In this article you can find easy steps how to grow dahlias in your garden.
In colder zones, lift your dahlias after the first frost! See our full guide on how to plant, grow, and care for these stunningly gorgeous, colorful flowers that bloom from midsummer through autumn, when many plants are past their best!
Picking a favorite dahlia is like going through a button box. As well as coming in a rainbow of colors, dahlia flowers can range in size from petite 2-inch lollipop-style pompoms to giant 15-inch “dinner plate” blooms. Most varieties grow 4 to 5 feet tall.
Dahlias love moist, moderate climates. Though not well suited to extremely hot climates (such as southern Florida or Texas), dahlias brighten up any sunny garden with a growing season that’s at least 120 days long.
The tubers are planted in the ground in late spring. They are considered a tender perennial in cold regions of North America. They are reliably winter hardy in hardiness zones 8 to 11, though gardeners in zones 6 and 7 may have luck keeping them in the ground as well. In more northern zones, dahlias can either be treated as annuals or dug up after the first frost and stored indoors for winter.
How to grow dahlias
Dahlias require a fertile, moist but well-drained soil, and a sunny, sheltered spot. The taller varieties need staking. In autumn, dig up the tubers and overwinter them in a frost-free place, such as a greenhouse or a shed. Bring them back into growth in early April, then plant out in the garden from May onwards.
Where to grow dahlias
Dahlias like a sheltered spot, with as much sun as possible – a south or west facing border is ideal. Dahlias are not fussy when it comes to soil. For best results grow in any fertile, moist but well-drained soil. Enrich the soil with some organic matter, such as well rotted manure. If you’re growing on heavy clay, add some grit to the planting hole. If you’re growing dahlias in pots, use a good quality, peat-free multi-purpose compost.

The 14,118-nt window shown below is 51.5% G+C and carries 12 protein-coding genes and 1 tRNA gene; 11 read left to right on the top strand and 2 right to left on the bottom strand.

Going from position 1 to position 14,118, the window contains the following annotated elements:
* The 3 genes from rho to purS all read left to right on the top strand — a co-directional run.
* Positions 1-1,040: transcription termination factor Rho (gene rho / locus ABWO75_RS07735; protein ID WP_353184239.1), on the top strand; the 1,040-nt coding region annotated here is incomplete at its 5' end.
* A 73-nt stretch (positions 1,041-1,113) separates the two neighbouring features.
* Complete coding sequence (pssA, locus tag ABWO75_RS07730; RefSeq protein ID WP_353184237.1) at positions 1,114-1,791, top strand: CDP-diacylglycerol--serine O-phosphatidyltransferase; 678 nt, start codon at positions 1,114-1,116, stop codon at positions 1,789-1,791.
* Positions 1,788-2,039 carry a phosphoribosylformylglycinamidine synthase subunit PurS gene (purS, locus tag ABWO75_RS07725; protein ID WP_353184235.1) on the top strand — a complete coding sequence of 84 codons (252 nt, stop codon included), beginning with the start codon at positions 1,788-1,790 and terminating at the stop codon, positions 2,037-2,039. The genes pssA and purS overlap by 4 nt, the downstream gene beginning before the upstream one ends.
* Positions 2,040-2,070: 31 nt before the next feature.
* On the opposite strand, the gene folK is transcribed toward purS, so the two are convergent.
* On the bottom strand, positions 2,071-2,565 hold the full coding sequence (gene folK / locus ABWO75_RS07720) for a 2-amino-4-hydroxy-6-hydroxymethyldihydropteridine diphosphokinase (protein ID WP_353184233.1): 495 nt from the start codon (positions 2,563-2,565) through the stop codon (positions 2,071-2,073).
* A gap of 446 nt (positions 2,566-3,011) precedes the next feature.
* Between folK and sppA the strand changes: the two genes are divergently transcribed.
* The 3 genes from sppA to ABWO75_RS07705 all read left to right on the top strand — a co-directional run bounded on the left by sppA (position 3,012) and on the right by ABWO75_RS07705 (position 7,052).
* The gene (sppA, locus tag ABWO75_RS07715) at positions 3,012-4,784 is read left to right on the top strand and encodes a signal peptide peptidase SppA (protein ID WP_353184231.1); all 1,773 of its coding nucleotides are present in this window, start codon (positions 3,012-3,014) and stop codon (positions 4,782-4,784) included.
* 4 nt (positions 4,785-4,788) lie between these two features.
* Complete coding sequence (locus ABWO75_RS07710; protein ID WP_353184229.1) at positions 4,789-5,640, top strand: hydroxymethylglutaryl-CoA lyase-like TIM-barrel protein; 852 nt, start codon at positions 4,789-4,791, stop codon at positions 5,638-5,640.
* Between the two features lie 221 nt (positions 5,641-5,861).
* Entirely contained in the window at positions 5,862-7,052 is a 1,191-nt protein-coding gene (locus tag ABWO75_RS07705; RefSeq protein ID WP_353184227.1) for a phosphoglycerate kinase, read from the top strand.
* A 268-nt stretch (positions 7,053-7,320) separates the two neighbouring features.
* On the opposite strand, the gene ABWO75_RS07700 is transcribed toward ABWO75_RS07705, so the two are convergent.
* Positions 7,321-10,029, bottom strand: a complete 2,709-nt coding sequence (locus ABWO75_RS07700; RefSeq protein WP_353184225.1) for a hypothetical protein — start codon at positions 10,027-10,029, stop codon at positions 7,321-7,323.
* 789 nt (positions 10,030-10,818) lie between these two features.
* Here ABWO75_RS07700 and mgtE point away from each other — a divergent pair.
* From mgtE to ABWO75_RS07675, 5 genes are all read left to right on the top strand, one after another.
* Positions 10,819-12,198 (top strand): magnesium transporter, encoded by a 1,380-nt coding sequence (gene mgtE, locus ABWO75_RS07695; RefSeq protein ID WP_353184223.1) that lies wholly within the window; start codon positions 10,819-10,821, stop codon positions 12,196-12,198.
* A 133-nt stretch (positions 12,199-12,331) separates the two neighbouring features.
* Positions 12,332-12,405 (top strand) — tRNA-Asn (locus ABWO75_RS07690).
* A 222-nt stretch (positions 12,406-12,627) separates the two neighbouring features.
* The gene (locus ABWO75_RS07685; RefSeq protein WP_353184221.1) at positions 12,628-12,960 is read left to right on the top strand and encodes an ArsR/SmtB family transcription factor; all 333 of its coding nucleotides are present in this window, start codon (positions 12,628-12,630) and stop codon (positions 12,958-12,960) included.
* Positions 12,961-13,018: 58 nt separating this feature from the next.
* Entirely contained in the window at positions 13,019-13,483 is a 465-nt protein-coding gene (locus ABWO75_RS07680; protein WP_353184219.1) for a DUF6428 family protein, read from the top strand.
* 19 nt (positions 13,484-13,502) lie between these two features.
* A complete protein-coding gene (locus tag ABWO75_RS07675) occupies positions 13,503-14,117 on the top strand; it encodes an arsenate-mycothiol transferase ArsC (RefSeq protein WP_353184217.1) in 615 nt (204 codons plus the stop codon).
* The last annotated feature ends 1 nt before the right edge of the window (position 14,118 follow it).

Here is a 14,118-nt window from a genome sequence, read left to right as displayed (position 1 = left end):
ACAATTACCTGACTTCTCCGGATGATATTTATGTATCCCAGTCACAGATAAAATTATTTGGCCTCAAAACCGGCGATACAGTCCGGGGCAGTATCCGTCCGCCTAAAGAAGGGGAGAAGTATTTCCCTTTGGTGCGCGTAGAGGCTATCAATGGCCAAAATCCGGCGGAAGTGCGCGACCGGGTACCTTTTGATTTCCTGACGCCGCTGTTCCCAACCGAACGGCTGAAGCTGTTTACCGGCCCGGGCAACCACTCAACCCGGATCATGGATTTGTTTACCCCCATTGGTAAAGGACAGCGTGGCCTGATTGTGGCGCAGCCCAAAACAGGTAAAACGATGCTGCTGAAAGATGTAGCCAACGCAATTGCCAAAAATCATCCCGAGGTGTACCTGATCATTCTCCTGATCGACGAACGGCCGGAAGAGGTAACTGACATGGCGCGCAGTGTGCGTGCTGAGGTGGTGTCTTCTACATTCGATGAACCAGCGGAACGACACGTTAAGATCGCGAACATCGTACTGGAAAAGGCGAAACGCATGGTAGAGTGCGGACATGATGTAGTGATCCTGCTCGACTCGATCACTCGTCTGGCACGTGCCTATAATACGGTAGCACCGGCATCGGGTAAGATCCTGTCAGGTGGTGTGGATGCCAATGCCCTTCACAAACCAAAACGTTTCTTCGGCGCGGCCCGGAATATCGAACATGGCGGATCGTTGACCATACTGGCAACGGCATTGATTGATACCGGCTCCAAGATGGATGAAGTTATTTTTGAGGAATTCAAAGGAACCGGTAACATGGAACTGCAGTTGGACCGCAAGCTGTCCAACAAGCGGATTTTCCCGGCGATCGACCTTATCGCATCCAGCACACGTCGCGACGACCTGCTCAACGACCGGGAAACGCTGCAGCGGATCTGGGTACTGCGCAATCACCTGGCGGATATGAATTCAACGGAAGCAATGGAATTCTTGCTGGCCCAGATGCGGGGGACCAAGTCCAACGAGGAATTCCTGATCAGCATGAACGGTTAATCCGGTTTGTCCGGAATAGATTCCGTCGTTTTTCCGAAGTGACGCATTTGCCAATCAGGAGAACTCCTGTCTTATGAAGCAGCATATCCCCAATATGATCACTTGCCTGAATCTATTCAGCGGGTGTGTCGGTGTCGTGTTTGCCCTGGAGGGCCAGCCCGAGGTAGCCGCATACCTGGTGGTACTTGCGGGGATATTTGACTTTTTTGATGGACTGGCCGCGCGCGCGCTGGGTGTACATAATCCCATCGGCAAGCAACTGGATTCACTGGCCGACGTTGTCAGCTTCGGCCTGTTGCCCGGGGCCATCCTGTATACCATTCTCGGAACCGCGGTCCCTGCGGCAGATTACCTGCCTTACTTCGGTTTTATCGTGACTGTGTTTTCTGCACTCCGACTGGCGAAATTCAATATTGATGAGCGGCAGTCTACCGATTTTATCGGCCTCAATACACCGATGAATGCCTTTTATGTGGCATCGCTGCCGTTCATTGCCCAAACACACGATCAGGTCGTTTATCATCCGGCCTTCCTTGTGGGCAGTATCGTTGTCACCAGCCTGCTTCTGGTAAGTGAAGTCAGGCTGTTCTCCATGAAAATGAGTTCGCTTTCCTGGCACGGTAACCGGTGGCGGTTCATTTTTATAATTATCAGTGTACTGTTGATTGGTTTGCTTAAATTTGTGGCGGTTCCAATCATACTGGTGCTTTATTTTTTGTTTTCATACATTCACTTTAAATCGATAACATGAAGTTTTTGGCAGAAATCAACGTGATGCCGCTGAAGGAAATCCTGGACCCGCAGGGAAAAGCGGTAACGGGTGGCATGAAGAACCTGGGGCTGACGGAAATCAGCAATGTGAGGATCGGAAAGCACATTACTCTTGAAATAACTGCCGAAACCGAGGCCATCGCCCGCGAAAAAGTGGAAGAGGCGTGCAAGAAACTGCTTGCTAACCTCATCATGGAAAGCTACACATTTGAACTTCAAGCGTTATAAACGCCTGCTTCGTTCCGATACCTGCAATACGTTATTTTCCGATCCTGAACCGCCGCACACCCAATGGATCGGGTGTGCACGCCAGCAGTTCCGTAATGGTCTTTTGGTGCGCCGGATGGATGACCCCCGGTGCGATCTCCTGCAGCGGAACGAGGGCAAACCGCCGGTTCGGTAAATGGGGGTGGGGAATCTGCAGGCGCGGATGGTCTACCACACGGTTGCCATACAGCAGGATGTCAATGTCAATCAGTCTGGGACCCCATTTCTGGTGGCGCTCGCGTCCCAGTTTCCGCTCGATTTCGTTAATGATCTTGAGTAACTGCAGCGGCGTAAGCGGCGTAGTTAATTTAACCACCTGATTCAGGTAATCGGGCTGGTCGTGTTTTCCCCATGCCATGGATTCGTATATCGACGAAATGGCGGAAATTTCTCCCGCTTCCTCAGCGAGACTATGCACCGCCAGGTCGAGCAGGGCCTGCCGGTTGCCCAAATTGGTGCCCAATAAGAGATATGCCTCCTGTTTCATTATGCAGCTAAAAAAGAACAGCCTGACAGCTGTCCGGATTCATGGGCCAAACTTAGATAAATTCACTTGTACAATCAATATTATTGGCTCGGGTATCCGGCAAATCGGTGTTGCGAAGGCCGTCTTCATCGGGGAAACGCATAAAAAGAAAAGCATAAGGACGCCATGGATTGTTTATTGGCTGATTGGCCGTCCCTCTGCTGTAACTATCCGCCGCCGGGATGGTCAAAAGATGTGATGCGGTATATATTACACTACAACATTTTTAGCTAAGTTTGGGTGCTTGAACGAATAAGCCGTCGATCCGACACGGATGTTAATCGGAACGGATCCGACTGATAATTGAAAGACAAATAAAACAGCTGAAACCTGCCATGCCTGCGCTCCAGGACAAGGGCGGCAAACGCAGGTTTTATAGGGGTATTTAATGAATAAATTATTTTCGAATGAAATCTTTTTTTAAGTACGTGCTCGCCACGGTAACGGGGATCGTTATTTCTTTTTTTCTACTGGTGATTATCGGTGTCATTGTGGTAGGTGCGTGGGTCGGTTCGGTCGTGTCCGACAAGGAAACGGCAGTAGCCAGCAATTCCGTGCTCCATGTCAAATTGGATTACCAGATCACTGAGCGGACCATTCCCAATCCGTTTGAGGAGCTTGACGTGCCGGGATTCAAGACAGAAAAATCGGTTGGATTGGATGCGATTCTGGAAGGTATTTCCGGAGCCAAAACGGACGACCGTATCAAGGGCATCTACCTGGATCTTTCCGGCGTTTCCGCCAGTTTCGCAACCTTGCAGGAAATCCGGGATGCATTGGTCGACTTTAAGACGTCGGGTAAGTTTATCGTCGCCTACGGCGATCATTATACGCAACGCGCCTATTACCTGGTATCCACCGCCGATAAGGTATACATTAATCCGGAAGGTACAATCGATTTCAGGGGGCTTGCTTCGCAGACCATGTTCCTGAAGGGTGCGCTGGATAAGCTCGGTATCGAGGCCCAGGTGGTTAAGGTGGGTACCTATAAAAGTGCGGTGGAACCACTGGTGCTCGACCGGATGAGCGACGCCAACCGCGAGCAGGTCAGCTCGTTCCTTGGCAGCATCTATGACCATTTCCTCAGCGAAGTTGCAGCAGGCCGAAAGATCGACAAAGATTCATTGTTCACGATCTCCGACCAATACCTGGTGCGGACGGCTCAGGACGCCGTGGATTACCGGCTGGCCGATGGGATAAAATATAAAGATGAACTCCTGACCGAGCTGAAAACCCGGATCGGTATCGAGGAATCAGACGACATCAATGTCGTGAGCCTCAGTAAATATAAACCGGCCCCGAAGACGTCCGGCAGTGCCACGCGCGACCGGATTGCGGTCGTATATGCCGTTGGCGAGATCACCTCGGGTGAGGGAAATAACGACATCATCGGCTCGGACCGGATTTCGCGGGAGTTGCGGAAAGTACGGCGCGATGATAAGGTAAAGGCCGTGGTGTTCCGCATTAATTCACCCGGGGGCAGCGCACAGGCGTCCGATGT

How to Grow dahlias from tubers
Dahlia tubers are available to buy from February. Most garden centers have a good selection but for the best range, buy online.
In early April, you can put all of your tubers in a large, shallow tray, lightly covered with compost, for potting up a little later. Alternatively, pot each tuber up individually, in a large plastic pot filled with multi-purpose potting compost. Position the tuber the right way up (look for the old stem, or a new shoot – this is the top) and position it so that it sits just below the soil surface. Water in well, allowing any excess water to drain away.
Put the tubers in a light, frost-free place (such as a greenhouse, cold frame, porch or windowsill) and keep the compost moist. New shoots should start to form about five weeks after planting. They will have formed bushy plants by the time the frosts have ended in May.
How to plant dahlias
In mid to late May, once no more frosts are forecast, dahlias can be planted out into the garden. Before you do this, you may need to remove some shoots from the tuber, leaving around five remaining. It feels harsh, but it will encourage bushy plants that will produce lots of flowers. You can use any extra shoots to make basal cuttings – see below.
Harden off the plants before planting your dahlias outside – put them outside during the day but bring them back inside at night for a week or so.
Dig a planting hole that’s around 30cm across, and add a bucket full of well-rotted organic matter to increase soil fertility. If your soil is heavy clay, you could add some horticultural grit to the base of the planting hole, for drainage. Protect the new shoots from slugs and snails. If you’re planting a dahlia bought at the garden center, plant at the same depth they were in the pot.
Dahlias like plenty of room to grow – grow them around 60cm apart.
Once you’ve planted your dahlia, you will need to provide it with some support, unless its a dwarf variety. Dahlias grow fast and have a tendency to flop, especially if the flower heads are large. Add a stout stake or bamboo canes at all four corners (these will be hidden as the plant grows). Tie the new growth in every couple of weeks.
If you’re planting dahlias in a pot, choose a large container that’s at least 30cm wide and deep, and fill with multipurpose compost, mixed with organic matter such as well rotted manure. You could add some slow-release plant food at the same time. Plant at the same depth as they were in their original pot.